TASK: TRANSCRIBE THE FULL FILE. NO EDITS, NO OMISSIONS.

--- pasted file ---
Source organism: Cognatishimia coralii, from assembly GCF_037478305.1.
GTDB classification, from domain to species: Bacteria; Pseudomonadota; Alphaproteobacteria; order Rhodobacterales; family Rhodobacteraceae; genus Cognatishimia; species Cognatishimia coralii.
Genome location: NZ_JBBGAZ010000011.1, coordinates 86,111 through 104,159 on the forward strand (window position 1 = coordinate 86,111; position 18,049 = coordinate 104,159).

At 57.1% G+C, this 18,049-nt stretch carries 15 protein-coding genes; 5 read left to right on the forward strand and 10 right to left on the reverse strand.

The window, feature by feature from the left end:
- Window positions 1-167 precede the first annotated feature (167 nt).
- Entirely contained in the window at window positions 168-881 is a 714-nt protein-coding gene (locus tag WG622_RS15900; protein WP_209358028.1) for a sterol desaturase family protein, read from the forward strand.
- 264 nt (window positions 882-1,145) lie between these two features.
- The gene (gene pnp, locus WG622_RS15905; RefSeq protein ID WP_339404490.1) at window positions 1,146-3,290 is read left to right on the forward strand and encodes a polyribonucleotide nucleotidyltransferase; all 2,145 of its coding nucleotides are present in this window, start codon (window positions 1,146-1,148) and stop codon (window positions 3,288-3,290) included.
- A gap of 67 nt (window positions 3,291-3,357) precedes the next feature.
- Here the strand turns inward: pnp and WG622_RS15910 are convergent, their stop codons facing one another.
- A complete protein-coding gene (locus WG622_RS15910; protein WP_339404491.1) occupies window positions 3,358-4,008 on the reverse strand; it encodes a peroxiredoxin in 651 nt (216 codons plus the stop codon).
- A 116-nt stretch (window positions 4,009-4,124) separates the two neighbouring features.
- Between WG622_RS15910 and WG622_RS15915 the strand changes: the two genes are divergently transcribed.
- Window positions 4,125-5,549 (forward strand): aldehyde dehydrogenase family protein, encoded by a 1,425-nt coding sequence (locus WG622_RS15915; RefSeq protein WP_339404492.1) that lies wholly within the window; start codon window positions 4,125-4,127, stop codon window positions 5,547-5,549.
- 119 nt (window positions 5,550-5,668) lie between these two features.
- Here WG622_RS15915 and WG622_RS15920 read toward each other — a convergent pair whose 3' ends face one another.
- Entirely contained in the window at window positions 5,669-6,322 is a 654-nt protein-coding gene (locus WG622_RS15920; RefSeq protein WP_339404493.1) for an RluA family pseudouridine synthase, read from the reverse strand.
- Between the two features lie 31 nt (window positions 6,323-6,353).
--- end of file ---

Source organism: Cognatishimia coralii, from assembly GCF_037478305.1.
GTDB classification, from domain to species: Bacteria; Pseudomonadota; Alphaproteobacteria; order Rhodobacterales; family Rhodobacteraceae; genus Cognatishimia; species Cognatishimia coralii.
Genome location: NZ_JBBGAZ010000011.1, coordinates 86,111 through 104,159 on the forward strand (window position 1 = coordinate 86,111; position 18,049 = coordinate 104,159).

At 57.1% G+C, this 18,049-nt stretch carries 15 protein-coding genes; 5 read left to right on the forward strand and 10 right to left on the reverse strand.

The window, feature by feature from the left end:
- Window positions 1-167 precede the first annotated feature (167 nt).
- Entirely contained in the window at window positions 168-881 is a 714-nt protein-coding gene (locus tag WG622_RS15900; protein WP_209358028.1) for a sterol desaturase family protein, read from the forward strand.
- 264 nt (window positions 882-1,145) lie between these two features.
- The gene (gene pnp, locus WG622_RS15905; RefSeq protein ID WP_339404490.1) at window positions 1,146-3,290 is read left to right on the forward strand and encodes a polyribonucleotide nucleotidyltransferase; all 2,145 of its coding nucleotides are present in this window, start codon (window positions 1,146-1,148) and stop codon (window positions 3,288-3,290) included.
- A gap of 67 nt (window positions 3,291-3,357) precedes the next feature.
- Here the strand turns inward: pnp and WG622_RS15910 are convergent, their stop codons facing one another.
- A complete protein-coding gene (locus WG622_RS15910; protein WP_339404491.1) occupies window positions 3,358-4,008 on the reverse strand; it encodes a peroxiredoxin in 651 nt (216 codons plus the stop codon).
- A 116-nt stretch (window positions 4,009-4,124) separates the two neighbouring features.
- Between WG622_RS15910 and WG622_RS15915 the strand changes: the two genes are divergently transcribed.
- Window positions 4,125-5,549 (forward strand): aldehyde dehydrogenase family protein, encoded by a 1,425-nt coding sequence (locus WG622_RS15915; RefSeq protein WP_339404492.1) that lies wholly within the window; start codon window positions 4,125-4,127, stop codon window positions 5,547-5,549.
- 119 nt (window positions 5,550-5,668) lie between these two features.
- Here WG622_RS15915 and WG622_RS15920 read toward each other — a convergent pair whose 3' ends face one another.
- Entirely contained in the window at window positions 5,669-6,322 is a 654-nt protein-coding gene (locus WG622_RS15920; RefSeq protein WP_339404493.1) for an RluA family pseudouridine synthase, read from the reverse strand.
- Between the two features lie 31 nt (window positions 6,323-6,353).